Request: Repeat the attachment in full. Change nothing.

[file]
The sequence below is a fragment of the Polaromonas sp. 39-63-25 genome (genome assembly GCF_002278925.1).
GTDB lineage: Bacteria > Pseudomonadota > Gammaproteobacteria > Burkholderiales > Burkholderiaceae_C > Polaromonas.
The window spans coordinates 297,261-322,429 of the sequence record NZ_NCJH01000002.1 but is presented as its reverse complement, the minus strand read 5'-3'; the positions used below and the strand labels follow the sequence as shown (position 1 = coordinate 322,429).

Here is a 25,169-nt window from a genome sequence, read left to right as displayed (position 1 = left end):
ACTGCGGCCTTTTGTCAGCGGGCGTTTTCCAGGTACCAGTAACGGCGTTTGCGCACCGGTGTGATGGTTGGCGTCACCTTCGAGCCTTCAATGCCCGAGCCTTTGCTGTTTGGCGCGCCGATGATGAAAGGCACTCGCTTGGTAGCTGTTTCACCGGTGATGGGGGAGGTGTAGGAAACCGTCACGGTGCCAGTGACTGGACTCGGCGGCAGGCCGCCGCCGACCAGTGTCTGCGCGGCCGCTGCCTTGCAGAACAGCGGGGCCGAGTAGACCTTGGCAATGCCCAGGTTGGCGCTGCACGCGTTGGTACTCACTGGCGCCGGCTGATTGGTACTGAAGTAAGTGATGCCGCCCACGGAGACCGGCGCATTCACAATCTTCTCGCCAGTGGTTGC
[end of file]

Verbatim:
The sequence below is a fragment of the Polaromonas sp. 39-63-25 genome (genome assembly GCF_002278925.1).
GTDB lineage: Bacteria > Pseudomonadota > Gammaproteobacteria > Burkholderiales > Burkholderiaceae_C > Polaromonas.
The window spans coordinates 297,261-322,429 of the sequence record NZ_NCJH01000002.1 but is presented as its reverse complement, the minus strand read 5'-3'; the positions used below and the strand labels follow the sequence as shown (position 1 = coordinate 322,429).

Here is a 25,169-nt window from a genome sequence, read left to right as displayed (position 1 = left end):
ACTGCGGCCTTTTGTCAGCGGGCGTTTTCCAGGTACCAGTAACGGCGTTTGCGCACCGGTGTGATGGTTGGCGTCACCTTCGAGCCTTCAATGCCCGAGCCTTTGCTGTTTGGCGCGCCGATGATGAAAGGCACTCGCTTGGTAGCTGTTTCACCGGTGATGGGGGAGGTGTAGGAAACCGTCACGGTGCCAGTGACTGGACTCGGCGGCAGGCCGCCGCCGACCAGTGTCTGCGCGGCCGCTGCCTTGCAGAACAGCGGGGCCGAGTAGACCTTGGCAATGCCCAGGTTGGCGCTGCACGCGTTGGTACTCACTGGCGCCGGCTGATTGGTACTGAAGTAAGTGATGCCGCCCACGGAGACCGGCGCATTCACAATCTTCTCGCCAGTGGTTGC